Amanda once told me that her mother, Nora, came from desert people, in a place far, far from here. Nora had been on the road since she was a girl, sometimes with nothing more than an old scribbled map and that shotgun of hers. She didn't need much, but she did need people. Nora met Amanda's father in some half-abandoned village, and when she told him about the Last Safe City, well, he followed her. They had no family but themselves. They picked up fellow refugees on the way. Lost others.
Then they had their precious little girl. It must have been a slow, slow road—first with a little baby, then with a young child. But they believed. They had hope. They pushed on.
Amanda told me about one particular Dawning they had shared out in the wilds. They had fallen in with another family that had a child, Lucia, a bit older than little Amanda. They were agreeable travel companions. They found themselves in the thick of the forest, with the wind wailing, a storm coming down, branches flying… and realized they had to stay put.
So, they find the wreckage of a dropship, lean up a wing and crumpled siding, and squeeze all the grown-ups and the two little ones into the dry space under the rusted hull.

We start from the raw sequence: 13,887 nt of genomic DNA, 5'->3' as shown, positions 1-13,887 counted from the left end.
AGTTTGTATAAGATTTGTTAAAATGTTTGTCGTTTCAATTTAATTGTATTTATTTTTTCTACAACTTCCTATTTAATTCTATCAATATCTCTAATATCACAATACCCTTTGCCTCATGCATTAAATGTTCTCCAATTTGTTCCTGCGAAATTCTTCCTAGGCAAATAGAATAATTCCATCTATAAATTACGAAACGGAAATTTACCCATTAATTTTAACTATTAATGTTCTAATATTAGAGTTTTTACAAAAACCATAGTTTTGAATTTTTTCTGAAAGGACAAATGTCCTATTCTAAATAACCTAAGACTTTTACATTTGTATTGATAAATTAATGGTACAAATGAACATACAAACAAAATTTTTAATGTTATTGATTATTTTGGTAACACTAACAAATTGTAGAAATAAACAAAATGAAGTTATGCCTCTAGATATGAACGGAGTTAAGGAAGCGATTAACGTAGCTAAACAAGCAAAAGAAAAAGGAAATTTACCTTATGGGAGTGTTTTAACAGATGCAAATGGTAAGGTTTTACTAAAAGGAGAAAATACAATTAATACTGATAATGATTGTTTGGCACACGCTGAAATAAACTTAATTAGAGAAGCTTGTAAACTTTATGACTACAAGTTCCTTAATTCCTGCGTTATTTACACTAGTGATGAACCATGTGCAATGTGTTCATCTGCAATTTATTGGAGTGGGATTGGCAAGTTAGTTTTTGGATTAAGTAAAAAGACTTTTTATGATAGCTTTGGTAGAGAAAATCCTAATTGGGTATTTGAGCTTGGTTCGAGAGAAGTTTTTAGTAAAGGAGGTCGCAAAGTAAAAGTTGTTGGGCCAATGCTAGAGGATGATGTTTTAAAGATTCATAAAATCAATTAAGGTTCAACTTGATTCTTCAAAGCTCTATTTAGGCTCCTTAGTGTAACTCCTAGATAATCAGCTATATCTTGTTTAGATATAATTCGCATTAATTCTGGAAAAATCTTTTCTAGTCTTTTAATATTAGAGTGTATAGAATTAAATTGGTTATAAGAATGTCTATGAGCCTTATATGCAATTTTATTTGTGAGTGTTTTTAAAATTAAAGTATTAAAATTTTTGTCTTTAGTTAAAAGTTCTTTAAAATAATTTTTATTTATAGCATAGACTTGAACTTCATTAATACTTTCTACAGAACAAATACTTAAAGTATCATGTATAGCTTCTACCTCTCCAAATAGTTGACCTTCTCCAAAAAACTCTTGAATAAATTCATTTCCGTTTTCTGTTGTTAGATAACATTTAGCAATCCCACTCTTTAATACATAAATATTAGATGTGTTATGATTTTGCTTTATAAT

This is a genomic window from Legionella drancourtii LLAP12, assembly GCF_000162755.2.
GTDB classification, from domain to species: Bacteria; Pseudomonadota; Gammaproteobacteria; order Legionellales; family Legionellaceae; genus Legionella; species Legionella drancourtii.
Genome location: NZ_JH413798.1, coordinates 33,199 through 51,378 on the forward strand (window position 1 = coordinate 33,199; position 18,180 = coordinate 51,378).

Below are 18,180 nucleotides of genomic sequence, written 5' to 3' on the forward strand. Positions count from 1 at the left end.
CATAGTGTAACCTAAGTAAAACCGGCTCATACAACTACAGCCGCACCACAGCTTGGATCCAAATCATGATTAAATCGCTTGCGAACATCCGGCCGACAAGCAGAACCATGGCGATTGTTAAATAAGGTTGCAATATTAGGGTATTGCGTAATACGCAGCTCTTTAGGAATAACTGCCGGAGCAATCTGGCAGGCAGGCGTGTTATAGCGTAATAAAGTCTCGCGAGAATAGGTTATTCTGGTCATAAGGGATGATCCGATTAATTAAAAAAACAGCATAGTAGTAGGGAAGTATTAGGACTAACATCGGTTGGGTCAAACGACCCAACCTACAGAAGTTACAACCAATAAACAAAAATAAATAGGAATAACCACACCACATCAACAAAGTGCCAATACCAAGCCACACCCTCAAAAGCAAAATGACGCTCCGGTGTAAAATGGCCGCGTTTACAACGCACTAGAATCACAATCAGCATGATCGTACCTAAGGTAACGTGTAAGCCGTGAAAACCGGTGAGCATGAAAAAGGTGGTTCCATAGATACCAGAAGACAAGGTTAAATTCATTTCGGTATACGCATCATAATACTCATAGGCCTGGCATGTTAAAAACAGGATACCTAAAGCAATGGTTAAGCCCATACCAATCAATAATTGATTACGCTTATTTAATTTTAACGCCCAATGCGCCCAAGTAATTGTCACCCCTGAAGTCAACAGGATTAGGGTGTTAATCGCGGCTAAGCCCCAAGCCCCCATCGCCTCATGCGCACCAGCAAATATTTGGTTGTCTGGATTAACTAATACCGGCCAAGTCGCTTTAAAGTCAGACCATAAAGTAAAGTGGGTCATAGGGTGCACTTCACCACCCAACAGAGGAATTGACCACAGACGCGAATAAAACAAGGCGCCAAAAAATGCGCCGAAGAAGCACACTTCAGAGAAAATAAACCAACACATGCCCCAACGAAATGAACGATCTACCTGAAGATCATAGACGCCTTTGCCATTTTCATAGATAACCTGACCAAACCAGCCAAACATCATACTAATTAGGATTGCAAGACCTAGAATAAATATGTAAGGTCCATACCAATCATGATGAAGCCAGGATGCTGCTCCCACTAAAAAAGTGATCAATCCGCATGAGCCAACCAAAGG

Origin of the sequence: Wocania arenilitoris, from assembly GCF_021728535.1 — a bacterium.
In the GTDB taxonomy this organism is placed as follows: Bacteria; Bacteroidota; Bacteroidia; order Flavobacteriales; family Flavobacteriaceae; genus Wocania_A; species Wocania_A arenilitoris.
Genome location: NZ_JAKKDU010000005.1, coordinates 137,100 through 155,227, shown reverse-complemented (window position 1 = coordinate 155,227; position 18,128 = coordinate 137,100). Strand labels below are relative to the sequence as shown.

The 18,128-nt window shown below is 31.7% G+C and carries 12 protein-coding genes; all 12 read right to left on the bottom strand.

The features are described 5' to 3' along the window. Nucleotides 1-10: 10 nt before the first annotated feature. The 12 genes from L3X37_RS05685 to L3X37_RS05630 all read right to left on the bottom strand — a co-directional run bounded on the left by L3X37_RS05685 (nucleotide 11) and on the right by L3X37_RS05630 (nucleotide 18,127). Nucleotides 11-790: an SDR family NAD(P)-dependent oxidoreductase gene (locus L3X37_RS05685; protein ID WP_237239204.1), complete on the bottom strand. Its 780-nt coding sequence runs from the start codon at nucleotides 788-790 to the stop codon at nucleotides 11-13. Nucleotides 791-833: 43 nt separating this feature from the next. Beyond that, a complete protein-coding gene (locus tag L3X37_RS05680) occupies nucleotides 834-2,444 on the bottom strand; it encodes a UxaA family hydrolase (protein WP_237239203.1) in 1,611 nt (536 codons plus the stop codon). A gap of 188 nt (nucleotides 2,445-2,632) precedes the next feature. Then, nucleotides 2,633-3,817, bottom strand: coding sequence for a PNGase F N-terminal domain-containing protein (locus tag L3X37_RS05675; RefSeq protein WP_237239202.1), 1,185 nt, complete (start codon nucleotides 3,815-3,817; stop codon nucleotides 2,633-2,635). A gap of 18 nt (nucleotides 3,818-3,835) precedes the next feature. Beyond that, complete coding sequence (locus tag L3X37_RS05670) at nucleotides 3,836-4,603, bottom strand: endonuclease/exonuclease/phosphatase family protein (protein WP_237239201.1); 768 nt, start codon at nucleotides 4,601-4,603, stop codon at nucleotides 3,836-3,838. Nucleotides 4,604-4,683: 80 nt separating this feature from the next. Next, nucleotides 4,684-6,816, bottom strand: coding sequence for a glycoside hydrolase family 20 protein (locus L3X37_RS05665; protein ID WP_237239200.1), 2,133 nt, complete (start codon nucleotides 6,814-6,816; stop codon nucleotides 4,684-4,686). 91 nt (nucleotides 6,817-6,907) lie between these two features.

Then Amanda's mother says, "We'll be here a while. Might as well do something to keep our spirits up."
She sends the adults out foraging for something to eat, something to drink, and something to keep dry. Amanda's father comes back with long-leaved plants to weave into mats. Their companions return with full water flasks, some prickly fruit, and a dozen or so wild vegetables like cucumbers. With dried fish from their packs, it is quite the feast.
As the adults are working, Lucia is curling the rinds from the fruit into little flowers, but little Amanda is kicking her legs, restless. "Make yourself useful; make some decorations," Amanda's mother urges her. She hands Amanda wires and nuts and bolts and a circuit board full of little lights.
Lucia comes jumping, an old battery in her hand. Together the girls make miniature garlands of tiny bulbs. And Lucia shows Amanda how to touch the wires to the battery to make them light up. Bright little lights in the vast dark forest.
Amanda told me about the fruit, with soft white flesh and a sour taste. She told me about how they sang made-up songs together with no words, just humming and tapping out a beat on the metal walls of their shelter.
She doesn't know what the fruit was. Maybe it does not exist anymore. The other family? They got separated from Amanda's people. Later on, Amanda's parents… gone, like so many others on the road to the Last Safe City.
But Amanda Holliday still makes the lights, you know. Uses spare odds and ends to decorate her workshop. She does it every Dawning.
Chocolate Ship Cookies:
Mix Cabal Oil and Null Taste, add Essence of Dawning, then bake.
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